NORTH ADAMS -- At the beginning of 2012, the Rev. David Anderson, pastor of the First Baptist Church began saying a new prayer; one that asked God to allow him and his congregation to serve as the Lord's hands and feet in the local community.
Anderson, who was awarded the 2013 Peacemaker Award on Monday, said he believes that prayer was answered, allowing the congregation to offer its strength and support to the community this summer, during times of tragedy and loss.
"I am humbled to receive this award today, really honored. I accept it on behalf of myself and our congregation," he said, after being presented with the award during the 20th annual Northern Berkshire Martin Luther King Day Celebration at the MCLA Church Street Center. "I look at the list of names on this plaque and I feel as if I am joining a really special fraternity. I was more deeply humbled when I found out my friend Alex Daugherty nominated me for this. I have for a long time admired Alex tremendously. We all have people out in the community that we aspire to be more like and Alex is one of those people who always puts others first."
Mayor Richard J. Alcombright said he has known Anderson for many years, but truly grew to know him over the summer when the community faced three tragic deaths over a short period of time.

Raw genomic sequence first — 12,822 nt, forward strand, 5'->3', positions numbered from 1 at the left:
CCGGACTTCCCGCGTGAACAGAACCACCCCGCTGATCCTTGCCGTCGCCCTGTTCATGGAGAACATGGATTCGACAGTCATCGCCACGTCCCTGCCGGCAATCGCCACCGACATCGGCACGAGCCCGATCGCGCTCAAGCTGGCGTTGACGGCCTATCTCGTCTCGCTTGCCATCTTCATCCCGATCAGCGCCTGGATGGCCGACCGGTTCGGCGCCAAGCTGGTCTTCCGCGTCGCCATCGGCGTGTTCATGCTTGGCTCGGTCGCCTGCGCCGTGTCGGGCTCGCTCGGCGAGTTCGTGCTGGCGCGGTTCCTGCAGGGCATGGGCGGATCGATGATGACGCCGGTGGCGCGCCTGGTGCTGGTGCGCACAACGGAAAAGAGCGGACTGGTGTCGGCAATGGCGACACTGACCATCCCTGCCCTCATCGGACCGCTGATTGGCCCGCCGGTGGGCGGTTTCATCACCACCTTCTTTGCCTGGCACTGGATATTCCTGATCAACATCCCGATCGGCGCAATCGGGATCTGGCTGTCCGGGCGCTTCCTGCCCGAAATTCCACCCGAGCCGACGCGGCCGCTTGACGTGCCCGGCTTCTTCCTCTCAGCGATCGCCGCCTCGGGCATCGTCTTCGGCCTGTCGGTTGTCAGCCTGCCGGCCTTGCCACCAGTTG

"As we all know, we suffered great loss and sadness with the passing of Matthew Goodson, Nancy Carpenter and Michael DeMarsico," the mayor said. "All tragic. All untimely. All shook our faith. I could go on forever about Pastor Dave and the things he did this summer to hold us together as a community, not just in faith but in spirit. He allowed us to question our faith, while not allowing us to give up on our spirit. Pastor Dave is truly a peacemaker, and on behalf of this city, a city you served so well this past summer, I want to congratulate and thank you."
Daugherty, chairman of the Martin Luther King Day Committee, said he could think of no one more deserving of the award this year than Anderson.
"It's a great testament to a great man. We're blessed to have him in this city," he said.
During his acceptance, Anderson shared a quote by King that he finds inspirational: "We must accept finite disappointment but never lose infinite hope."
"That quote is my theme for the coming month," he said. "As we look at all the concerns of this community, the overlying issue is hope. We are lacking hope, in some respects, as a community. But, we have a gift. We have a skill. We have the ability, the heart and the passion to not only meet these community needs, but here's my big audacious dream for the community: That we together to change the culture of North Adams. That we see people moving from a sense and state of despair, to a people who are hope-filled. That's my dream for our community this year."
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